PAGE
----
Chairman Leahy, Ranking Member Specter, and Members of the Committee: I look forward to our conversation this morning about the important work of the Department of Justice.
The Department of Justice’s responsibilities are vast, but our top priority continues to be the prevention of terrorist attacks. At the Department of Justice, every day is September 12th.
I expect that much of our discussion today will focus on matters related to the war on terror. In particular, I expect that you will want to discuss the letter I sent to Chairman Leahy and Senator Specter yesterday, regarding the President’s decision not to reauthorize of the Terrorist Surveillance Program. Court orders issued last week by a Judge of the Foreign Intelligence Surveillance Court will enable the government to conduct electronic surveillance – very specifically, surveillance into or out of the United States where there is probable cause to believe that one of the communicants is a member or agent of al Qaeda or an associated terrorist organization – subject to the approval of the FISA Court.
We believe that the court’s orders will allow the necessary speed and agility the government needs to protect our Nation from the terrorist threat. I look forward to discussing these matters.
I hope that we also can discuss other, non-terrorism matters. I am keenly aware of the responsibilities that I have – and that you have – that are not related to terrorism but nonetheless are of great importance to the American people.
First, I hope we can discuss a few things we can do together to keep American neighborhoods safe from the threat of violent crime, gangs and drugs. The vast majority of this work is done by state and local law enforcement agencies, but the Department of Justice plays an important and unique role.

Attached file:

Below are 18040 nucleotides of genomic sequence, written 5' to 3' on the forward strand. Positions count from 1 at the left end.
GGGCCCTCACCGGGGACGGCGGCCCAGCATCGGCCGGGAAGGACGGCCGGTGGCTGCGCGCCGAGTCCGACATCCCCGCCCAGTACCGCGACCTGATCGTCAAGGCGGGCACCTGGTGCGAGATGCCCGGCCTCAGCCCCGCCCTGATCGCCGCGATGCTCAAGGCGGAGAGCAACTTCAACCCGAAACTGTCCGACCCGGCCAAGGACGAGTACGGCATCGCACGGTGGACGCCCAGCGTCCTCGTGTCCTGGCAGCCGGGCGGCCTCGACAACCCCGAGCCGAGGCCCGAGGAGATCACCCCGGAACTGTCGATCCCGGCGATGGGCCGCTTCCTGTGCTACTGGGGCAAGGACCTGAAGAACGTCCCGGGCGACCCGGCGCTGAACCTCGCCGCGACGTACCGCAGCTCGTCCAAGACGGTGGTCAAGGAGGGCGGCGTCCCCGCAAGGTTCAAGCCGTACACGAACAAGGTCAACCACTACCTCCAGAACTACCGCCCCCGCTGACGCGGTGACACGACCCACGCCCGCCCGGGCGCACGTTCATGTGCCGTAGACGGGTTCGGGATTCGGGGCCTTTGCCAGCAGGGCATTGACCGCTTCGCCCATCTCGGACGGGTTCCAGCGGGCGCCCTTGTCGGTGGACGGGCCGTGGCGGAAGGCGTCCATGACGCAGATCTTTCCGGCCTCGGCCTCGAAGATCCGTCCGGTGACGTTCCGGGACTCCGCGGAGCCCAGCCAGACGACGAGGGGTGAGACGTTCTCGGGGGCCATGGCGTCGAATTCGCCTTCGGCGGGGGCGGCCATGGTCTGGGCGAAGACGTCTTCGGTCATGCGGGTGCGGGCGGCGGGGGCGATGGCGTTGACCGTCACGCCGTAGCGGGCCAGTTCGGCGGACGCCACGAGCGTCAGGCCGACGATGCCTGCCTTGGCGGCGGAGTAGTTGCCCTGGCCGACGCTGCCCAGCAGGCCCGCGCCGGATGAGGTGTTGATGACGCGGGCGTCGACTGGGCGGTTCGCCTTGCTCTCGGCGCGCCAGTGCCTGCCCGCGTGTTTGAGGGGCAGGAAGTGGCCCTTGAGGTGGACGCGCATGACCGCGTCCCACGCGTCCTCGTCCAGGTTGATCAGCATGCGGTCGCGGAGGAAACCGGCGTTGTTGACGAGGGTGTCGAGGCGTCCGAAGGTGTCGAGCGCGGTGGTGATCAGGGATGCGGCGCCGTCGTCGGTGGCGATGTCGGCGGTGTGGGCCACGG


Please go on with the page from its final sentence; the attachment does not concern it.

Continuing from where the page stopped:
The Department’s indictment last week of 13 members of the MS-13 street gang is an excellent example of the good work that is being done by a law enforcement community that works together at all levels – State, local and federal. Despite our increased focus on combating terrorism, investigating and prosecuting violent criminals remains a core function of DOJ.
Although the overall violent crime rate is down, near a 30-year low, we have some increase in certain types of crime in some areas of the country. This concerns me. To better understand these increases, Department officials have, over the last two months, visited 18 cities. In some of these cities, the violent crime rate had increased, while in others it had decreased. In each state, we met with State, local and federal law enforcement, as well as with community groups, to discuss the unique causes of, and responses to, crime in their city.
Although our analysis is not complete, it is clear that there is no one-size-fits-all response. Every city is different, and the appropriate response to crime in each city depends on its particular circumstances. In the coming months, we will make policy recommendations based on our research, the crime trends we identify, and the best practices that have been developed.
Second, I hope we can discuss an emerging problem – the abuse of prescription drugs purchased over the Internet – and the things we can do together to address this issue. Prescription drug abuse is now the second largest form of drug abuse in the United States and the only rising category of abuse among youth. Feeding this abuse is the proliferation of illicit websites that offer controlled substances for sale, requiring little more than a cursory online questionnaire and charging double the normal price. Make no mistake: these illicit websites are not about getting necessary medicine to those in need.